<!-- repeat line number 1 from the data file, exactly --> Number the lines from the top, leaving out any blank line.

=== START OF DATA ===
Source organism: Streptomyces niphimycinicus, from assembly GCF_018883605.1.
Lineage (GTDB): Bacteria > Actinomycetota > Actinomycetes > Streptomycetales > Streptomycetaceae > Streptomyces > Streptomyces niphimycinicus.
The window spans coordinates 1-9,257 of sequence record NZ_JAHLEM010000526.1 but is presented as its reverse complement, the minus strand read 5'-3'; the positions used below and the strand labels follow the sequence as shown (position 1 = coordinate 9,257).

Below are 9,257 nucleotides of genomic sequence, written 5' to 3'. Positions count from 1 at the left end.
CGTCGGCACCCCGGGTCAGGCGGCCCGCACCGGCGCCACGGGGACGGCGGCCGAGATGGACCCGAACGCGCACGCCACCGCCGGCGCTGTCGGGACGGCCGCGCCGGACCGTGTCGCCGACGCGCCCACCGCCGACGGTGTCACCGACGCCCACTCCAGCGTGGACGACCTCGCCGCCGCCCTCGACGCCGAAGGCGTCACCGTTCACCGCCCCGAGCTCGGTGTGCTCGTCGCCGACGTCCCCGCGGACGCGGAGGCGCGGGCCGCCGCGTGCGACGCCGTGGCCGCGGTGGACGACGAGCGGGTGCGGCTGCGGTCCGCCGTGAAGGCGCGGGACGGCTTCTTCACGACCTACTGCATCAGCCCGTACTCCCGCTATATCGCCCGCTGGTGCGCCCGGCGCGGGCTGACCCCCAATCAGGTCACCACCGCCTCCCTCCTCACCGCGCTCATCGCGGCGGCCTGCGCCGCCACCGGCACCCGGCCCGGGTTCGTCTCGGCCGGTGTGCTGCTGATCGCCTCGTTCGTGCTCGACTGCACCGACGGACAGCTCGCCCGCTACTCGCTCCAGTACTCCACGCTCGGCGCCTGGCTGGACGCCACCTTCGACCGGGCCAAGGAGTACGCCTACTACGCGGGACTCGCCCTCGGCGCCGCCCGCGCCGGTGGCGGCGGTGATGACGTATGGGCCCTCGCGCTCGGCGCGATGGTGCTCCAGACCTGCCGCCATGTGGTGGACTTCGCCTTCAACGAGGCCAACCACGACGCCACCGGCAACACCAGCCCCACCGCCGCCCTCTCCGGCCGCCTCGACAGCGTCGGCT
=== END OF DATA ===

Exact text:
Source organism: Streptomyces niphimycinicus, from assembly GCF_018883605.1.